Journalism students launch online publishing course

by Danielle Brown

With the touch of a button and the click of a mouse, Concordia iPress was launched November 9 as part of North America's first online publishing course.

"Part of what this is all about is showing the rest of the world how great Concordia Journalism students are," said teacher Matthew Friedman. "The quality of the content is great. It's at least as good as any other Web site out there."

Although UBC and Western have online magazines in their journalism departments, neither is created in an online publishing course.

The online magazine course had 16 students last term. They learned not only how to write, but also how to produce the publication. "Our first assignment was putting up a Web page, and I had no clue how this worked," said third-year Journalism student Paris Mansouri.

Web publications are quickly sprouting up on the Internet, providing writers with another venue to publish their work.

"It's obviously a field that is expanding, and if I have skills to offer them, maybe I stand a better chance of getting a job when I get out of school," said graduate diploma student Gemma Wilson.

Ross Perigoe, Acting Chair of the Journalism Department, said that space and money were two important factors in developing the course. The department was able to purchase new computers for the course, and a classroom was available to be converted into production space.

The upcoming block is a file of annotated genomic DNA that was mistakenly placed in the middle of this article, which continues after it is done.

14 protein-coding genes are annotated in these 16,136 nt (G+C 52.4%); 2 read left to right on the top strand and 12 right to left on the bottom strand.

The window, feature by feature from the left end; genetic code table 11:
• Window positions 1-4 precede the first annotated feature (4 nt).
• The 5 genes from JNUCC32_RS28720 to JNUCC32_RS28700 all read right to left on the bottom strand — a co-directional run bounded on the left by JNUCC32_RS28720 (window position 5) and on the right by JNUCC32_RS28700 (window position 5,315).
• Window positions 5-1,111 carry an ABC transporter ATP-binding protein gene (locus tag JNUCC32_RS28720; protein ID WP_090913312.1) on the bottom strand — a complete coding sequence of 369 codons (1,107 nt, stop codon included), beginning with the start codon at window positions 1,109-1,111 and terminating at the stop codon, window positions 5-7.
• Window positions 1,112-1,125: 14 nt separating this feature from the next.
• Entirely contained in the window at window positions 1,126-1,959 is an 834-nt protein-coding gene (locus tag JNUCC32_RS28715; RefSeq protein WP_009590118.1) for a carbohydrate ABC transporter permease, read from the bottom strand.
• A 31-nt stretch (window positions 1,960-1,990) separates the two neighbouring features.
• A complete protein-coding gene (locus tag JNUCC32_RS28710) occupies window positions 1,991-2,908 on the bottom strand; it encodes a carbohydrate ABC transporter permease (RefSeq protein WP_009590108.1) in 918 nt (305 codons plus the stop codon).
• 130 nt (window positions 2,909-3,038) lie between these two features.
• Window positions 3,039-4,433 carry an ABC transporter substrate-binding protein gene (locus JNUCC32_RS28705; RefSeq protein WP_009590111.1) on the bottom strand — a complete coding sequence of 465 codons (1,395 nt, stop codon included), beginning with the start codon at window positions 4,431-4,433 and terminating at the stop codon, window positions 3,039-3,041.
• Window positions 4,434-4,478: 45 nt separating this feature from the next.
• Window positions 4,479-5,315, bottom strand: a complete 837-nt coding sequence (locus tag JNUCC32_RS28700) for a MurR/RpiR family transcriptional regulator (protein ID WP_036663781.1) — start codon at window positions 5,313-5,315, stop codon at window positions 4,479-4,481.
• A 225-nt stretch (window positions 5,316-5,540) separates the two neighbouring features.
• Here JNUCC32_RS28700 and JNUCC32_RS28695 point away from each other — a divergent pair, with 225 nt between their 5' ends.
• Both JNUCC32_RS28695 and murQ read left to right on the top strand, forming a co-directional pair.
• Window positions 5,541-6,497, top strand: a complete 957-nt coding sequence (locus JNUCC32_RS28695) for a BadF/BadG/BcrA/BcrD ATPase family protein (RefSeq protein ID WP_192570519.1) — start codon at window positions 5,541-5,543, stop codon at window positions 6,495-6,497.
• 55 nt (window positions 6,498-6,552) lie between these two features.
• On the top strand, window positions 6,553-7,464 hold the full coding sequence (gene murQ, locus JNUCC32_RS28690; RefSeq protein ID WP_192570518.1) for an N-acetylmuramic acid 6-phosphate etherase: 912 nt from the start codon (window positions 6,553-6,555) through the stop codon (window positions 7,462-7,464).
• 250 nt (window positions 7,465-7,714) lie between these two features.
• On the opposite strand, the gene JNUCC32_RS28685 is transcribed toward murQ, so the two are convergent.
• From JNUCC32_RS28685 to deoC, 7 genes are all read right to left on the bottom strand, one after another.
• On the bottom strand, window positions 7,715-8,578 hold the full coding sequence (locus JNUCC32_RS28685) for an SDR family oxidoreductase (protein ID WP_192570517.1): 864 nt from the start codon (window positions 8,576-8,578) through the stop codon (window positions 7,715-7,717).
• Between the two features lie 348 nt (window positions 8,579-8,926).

The three-credit course is split in two. The first 10 weeks are spent learning Web design and developing the magazine's format. The final five weeks are spent publishing.

Although the course is in the development stage, Perigoe said that once the broadcasting component of the department goes digital, he hopes those students can link up with the magazine and broadcast their work online.

The magazine, which mainly publishes stories about the campuses and their surrounding areas, does accept submissions from other Journalism students not enrolled in the course.

"I certainly hope that people will look at it and say, This is a neat department," Friedman said.

You can find Concordia iPress at

The first issue of Concordia iPress, dated December 9, 1999, includes stories on the issue of allowing privately funded universities in Canada, coverage of demonstrations in Montreal against trade-globalization talks in Seattle, and an article by Kevin Kinghorn headed "Concordia attracts worldwide attention," which begins:

Like some sort of bizarre culture magnet, Concordia University is attracting students from around the globe who come in search of its unique Tim Hortonesque vibes. Either that or they're coming for the highly regarded winters. Whatever the reason, they're coming -- and faster than we can ship ours out.

This year, the Centre for International Academic Cooperation (CIAC) has received a total of 531 applications from foreign students wanting to study here. By comparison, only 51 Concordia students have applied to study abroad. CIAC program assistant Geraldine Ford believes foreign students are more inclined to take advantage of the student swap program because of their upbringing.

"The mentality of travelling is just not the same," Ford said. "Foreign people are always travelling because other countries are so close, but Canadians are used to staying in their home towns."

Copyright 2000 Concordia's Thursday Report.